Charlotte Baker, Lecturer in French, DELC: There are two main strands to Charlotte’s work: i) the representation (mainly in literature, but also film, art & photography) of anomalous bodies, particularly the black African albino body, and ii) the fictional work of Francophone Guinean writer Williams Sassine. Her research engages with issues of identity, race, colour, physical difference, madness, representation and postcolonial theory.


4.40 – 6.00 pm session:

Ruth Wodak, Professor of Discourse Studies, Linguistics: Ruth will introduce her research on ‘the backstage of politics’, the topic of her new monograph, The Discourse of Politics in Action: Politics as Usual (Palgrave, April 2009).  Her book addresses such questions as, How much do we actually know about the real world of politics? Is our eroding trust in politicians based on a lack of understanding about the activities they actually engage in?  Ruth's study analyses in detail the intricate complexity of ‘powerknowledge’ in the daily quest for hegemony, carefully documenting politicians’ movement across many ‘communities of practice’, employing a huge range of genres, conversational styles, argumentative moves, and (in)direct pragmatic devices, as part of their ‘professional habitus’.  She juxtaposes this critical discourse analysis with its fictionalised representation in the American TV soap The West Wing. In going behind the scenes of politics, she uncovers the reality of daily ‘politics as usual’, contrasting this with the glamorised, often sensationalised world of politics presented to us on television.



Lynne Pearce, Professor of Literary Theory and Women's Writing, Department of English & Creative Writing, and Corinne Fowler, Researcher, 'Moving Manchester' Project: Lynne and Corinne will offer a brief overview of the AHRC- funded 'Moving Manchester' project which has researched the way in which contemporary writing from Manchester has been informed by the experience of migration. This project has just moved into its fourth and final year and is now preparing for a major international conference, 'Glocal Imaginaries: Writing / Migration / Place' which will take place this September as well as consolidating its major outputs (namely: an electronic catalogue of Manchester writing, a  web-based Writers Gallery, and a co-authored academic study provisionally entitled 'Postcolonial Manchester: The Literary Response').  We will briefly outline the project's main 'research findings' which have in formed the form and content of the academic study. This volume centres on the ways in which particular modes and genres (autobiography, crime fiction, live literature and the mixed-genre anthology) have been adopted by the city's writers vis-a-vis issues of postcolonialism, transculturalism and migration.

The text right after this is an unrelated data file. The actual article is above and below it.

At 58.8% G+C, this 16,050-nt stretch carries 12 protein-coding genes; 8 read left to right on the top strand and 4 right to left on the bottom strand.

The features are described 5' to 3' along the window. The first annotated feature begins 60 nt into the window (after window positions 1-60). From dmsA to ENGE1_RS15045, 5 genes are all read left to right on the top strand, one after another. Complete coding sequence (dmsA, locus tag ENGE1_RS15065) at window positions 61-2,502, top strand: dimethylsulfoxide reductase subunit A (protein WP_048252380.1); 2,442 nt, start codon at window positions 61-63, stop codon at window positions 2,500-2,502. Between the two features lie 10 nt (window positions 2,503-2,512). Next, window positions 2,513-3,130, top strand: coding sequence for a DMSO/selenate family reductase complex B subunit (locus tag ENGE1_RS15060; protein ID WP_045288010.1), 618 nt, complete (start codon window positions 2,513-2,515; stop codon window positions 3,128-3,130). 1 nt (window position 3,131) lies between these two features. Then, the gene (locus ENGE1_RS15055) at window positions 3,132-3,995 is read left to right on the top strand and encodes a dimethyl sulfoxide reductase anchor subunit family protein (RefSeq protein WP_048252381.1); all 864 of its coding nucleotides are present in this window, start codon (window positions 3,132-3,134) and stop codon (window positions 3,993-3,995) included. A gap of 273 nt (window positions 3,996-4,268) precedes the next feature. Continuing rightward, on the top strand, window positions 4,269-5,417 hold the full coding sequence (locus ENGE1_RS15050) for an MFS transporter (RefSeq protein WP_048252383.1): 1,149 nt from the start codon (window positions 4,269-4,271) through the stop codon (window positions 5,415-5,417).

Sondra Cuban, Lecturer, Educational Research: What are the lived experiences of economic migrants at work and on the move? Narrations of being overworked, in the form of diaries, can reveal complex concepts such as social suffering and commodified intimacy, which is similar to migrant fiction, and less like policy research on this population. Migrants writing about their work lives adds critical reflexivity to qualitative research, literature, and advocacy models.




Harry Whitehead,  Creative Writing PhD student, will talk about writing a novel centred on the life of George Hunt, whose late 19th/early 20thC life as a member of the indigenous Canadian people, the Kwakiutl (as a shaman, chieftain, hunter, trader) was co-existent with his life as an ethnographer, a photographer, a filmmaker with Edward Curtis, and a collector of material culture. Centring his fictional recreation on Hunt’s trial for cannibalism, the novel brings to the fore the conflicts that defined a man whose father was white, but whose mother was 'Indian', and who lived on the margins between categories: the ‘primitive’ forest on the one hand, the ‘Citadel of Reason’ that was Victorian science on the other.  



Centre for Transcultural Writing and Research, County College, Lancaster University, LA1 4YD, UK